We may also be outraged by China’s laws on censorship.  But give the Chinese government its due (And we probably should anyway because there is a great deal coming due from us to them as our debt mounts). China does hold firm to its rules and we all know their rules BEFORE we do business with them. China does not put on airs. “Take it or leave it” is China’s rule of law that we find so appalling. Google decided to take it, China, its rules, and all their flaws, rather than leave — a voluntary choice. BP, on the other hand, had no choice, especially after the rules were changed mid-stream, or, in this case, mid-flow. Indeed, the U.S. is now best characterized as “Take it, rules changes and all, but you cannot leave.”  That notion of appalling ought to be rearing up about now . . . only the finger should be pointing this way.

About mmjdiary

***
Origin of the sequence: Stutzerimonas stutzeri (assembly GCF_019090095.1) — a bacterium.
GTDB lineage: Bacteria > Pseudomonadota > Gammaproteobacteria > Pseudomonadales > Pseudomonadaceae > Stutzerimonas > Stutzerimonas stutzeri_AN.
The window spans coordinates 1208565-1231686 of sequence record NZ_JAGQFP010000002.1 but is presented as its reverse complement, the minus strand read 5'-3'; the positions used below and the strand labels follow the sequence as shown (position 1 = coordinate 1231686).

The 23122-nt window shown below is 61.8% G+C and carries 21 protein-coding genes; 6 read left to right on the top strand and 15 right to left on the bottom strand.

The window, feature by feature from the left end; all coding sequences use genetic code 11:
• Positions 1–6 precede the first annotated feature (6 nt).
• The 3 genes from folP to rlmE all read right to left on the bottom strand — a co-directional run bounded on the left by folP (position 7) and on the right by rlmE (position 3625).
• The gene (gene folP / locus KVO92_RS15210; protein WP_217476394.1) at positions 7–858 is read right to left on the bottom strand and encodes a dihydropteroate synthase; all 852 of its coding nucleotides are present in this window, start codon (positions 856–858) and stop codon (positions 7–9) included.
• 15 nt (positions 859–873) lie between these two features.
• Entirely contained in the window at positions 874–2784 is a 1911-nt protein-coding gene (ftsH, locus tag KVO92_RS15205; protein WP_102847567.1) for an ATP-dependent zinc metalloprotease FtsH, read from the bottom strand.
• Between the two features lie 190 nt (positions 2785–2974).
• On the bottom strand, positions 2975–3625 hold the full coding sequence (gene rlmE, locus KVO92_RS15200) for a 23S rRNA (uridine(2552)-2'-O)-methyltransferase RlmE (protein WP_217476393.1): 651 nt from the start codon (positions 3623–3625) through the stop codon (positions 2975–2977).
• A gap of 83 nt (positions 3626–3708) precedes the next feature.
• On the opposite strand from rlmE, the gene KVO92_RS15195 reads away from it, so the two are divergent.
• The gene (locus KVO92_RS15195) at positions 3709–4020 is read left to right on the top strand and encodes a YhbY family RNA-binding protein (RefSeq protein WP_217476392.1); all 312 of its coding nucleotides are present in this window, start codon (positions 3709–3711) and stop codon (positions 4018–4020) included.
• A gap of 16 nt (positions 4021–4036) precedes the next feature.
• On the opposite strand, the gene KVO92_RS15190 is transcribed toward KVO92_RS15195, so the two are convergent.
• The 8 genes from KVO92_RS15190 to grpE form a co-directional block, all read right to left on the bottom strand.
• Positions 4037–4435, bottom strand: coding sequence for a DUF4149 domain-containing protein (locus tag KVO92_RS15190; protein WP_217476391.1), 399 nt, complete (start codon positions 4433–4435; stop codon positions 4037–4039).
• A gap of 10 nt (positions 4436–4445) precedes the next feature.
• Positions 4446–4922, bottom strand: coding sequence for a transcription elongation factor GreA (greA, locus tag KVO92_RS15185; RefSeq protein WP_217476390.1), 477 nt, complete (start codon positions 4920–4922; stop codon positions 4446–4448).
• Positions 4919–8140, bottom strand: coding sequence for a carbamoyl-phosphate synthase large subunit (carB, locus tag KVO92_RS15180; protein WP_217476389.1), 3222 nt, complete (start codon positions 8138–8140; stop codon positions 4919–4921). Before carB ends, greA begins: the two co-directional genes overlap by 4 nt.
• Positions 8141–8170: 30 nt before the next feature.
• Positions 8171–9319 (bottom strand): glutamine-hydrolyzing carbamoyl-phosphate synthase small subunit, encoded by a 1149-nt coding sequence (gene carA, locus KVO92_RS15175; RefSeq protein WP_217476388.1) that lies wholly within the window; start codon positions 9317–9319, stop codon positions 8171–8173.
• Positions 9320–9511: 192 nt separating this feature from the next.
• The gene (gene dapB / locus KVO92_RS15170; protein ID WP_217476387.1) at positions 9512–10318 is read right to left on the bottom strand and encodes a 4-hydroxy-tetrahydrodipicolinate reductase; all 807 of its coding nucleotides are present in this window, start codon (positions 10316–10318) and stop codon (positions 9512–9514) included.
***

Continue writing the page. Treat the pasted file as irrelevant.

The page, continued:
Professor Marianne Jennings is an emeritus professor of legal and ethical studies from the W.P. Carey School of Business at Arizona State University, retiring in 2011 after 35 years of teaching undergraduate and graduate courses in ethics and the legal environment of business. During her tenure at ASU, she served as director of the Joan and David Lincoln Center for Applied Ethics from 1995-1999. In 2006, she was appointed faculty director for the W.P. Carey Executive MBA Program. She has done consulting work for businesses and professional groups including AICPA, Boeing, Dial Corporation, Edward Jones, Mattel, Motorola, CFA Institute, Southern California Edison, the Institute of Internal Auditors, AIMR, DuPont, AES, Blue Cross Blue Shield, Motorola, Hy-Vee Foods, IBM, Bell Helicopter, Amgen, Raytheon, and VIAD. The sixth edition of her textbook, Case Studies in Business Ethics, was published in February 2011. The ninth edition of her textbook, Business: lts Legal, Ethical and Global Environment was published in January 2011. The 23rd edition of her book, Business Law: Principles and Cases, will be published in January 2013. The tenth edition of her book, Real Estate Law, will also be published in January 2013. Her book, A Business Tale: A Story of Ethics, Choices, Success, and a Very Large Rabbit, a fable about business ethics, was chosen by Library Journal in 2004 as its business book of the year. A Business Tale was also a finalist for two other literary awards for 2004. In 2000 her book on corporate governance was published by the New York Times MBA Pocket Series. Her book on long-term success, Building a Business Through Good Times and Bad: Lessons from Fifteen Companies, Each With a Century of Dividends, was published in October 2002 and has been used by Booz, Allen, Hamilton for its work on business longevity. Her latest book, The Seven Signs of Ethical Collapse was published by St. Martin’s Press in July 2006 and has been a finalist for two book awards. Her weekly columns are syndicated around the country, and her work has appeared in the Wall Street Journal, the Chicago Tribune, the New York Times, Washington Post, and the Reader's Digest. A collection of her essays, Nobody Fixes Real Carrot Sticks Anymore, first published in 1994 is still being published. She has been a commentator on business issues on All Things Considered for National Public Radio. She has served on four boards of directors, including Arizona Public Service (1987-2000), Zealous Capital Corporation, and the Center for Children with Chronic Illness and Disability at the University of Minnesota. She was appointed to the board of advisors for the Institute of Nuclear Power Operators in 2004 and served on the board of trustees for Think Arizona, a public policy think tank. She has appeared on CNBC, CBS This Morning, the Today Show, and CBS Evening News. In 2010 she was named one of the Top 100 Thought Leaders in Business Ethics by Trust Across America. Her books have been translated into four different languages. She received the British Emerald award for authoring one of their top 50 articles in management publications, chosen from over 15,000 articles. Personal: Married since 1976 to Terry H. Jennings, Maricopa County Attorney’s Office Deputy County Attorney; five children: Sarah, Sam, and John, and the late Claire and Hannah Jennings.